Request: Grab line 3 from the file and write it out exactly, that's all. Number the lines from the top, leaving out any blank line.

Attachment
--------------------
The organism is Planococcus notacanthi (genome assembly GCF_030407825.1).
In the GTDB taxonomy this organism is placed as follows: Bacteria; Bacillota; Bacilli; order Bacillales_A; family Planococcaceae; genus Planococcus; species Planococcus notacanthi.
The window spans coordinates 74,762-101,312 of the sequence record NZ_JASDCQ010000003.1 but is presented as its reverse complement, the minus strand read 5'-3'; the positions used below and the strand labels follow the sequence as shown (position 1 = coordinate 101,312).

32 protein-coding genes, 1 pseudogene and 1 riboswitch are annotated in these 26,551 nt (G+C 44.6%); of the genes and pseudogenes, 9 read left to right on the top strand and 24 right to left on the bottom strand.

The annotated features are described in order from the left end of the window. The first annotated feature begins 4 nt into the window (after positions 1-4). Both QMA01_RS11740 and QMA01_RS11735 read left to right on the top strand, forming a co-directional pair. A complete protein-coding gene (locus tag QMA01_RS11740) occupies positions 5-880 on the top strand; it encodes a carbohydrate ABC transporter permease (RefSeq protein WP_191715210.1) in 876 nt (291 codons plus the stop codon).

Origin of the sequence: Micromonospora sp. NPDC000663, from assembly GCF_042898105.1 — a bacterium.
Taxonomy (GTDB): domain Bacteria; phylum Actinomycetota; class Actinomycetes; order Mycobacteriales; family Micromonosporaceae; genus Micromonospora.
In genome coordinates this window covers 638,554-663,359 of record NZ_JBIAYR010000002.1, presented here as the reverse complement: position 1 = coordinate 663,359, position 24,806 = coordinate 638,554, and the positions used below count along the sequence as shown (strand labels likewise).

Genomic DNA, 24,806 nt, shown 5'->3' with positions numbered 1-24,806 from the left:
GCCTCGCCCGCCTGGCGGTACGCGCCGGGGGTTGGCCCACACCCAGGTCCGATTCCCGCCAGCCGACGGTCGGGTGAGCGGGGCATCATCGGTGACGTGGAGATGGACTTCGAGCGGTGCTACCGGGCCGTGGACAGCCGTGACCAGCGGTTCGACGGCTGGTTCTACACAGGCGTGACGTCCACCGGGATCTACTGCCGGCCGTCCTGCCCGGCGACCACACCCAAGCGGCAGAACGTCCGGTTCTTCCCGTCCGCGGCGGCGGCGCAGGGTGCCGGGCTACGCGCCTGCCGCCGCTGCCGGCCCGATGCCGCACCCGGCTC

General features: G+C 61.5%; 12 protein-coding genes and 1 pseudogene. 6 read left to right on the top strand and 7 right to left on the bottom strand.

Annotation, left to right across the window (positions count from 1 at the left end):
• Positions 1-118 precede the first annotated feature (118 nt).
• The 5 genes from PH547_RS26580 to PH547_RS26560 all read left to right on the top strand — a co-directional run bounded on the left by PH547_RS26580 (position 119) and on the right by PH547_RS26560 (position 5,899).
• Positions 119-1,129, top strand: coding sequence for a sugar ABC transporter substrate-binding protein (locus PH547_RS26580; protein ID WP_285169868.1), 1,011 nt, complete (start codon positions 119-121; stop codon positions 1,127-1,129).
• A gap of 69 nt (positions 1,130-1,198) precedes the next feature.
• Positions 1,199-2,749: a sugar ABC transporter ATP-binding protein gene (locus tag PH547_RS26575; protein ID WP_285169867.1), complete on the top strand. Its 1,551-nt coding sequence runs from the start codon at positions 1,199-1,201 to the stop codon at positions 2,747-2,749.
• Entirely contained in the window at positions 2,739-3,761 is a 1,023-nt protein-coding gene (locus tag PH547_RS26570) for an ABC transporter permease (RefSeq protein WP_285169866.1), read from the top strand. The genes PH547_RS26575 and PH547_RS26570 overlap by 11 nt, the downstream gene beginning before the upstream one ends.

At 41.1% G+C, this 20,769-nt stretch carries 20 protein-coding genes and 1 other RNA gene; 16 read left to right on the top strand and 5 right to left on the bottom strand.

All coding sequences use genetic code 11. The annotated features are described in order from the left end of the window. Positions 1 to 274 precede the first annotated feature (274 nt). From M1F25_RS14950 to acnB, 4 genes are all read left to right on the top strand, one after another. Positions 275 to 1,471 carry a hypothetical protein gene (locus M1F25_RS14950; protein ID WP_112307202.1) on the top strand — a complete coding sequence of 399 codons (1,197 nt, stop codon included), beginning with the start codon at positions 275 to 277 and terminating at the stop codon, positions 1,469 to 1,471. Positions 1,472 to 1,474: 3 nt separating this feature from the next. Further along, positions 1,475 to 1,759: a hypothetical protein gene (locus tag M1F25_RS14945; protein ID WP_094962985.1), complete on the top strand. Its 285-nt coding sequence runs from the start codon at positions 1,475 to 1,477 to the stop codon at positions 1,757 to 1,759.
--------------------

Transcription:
The window spans coordinates 74,762-101,312 of the sequence record NZ_JASDCQ010000003.1 but is presented as its reverse complement, the minus strand read 5'-3'; the positions used below and the strand labels follow the sequence as shown (position 1 = coordinate 101,312).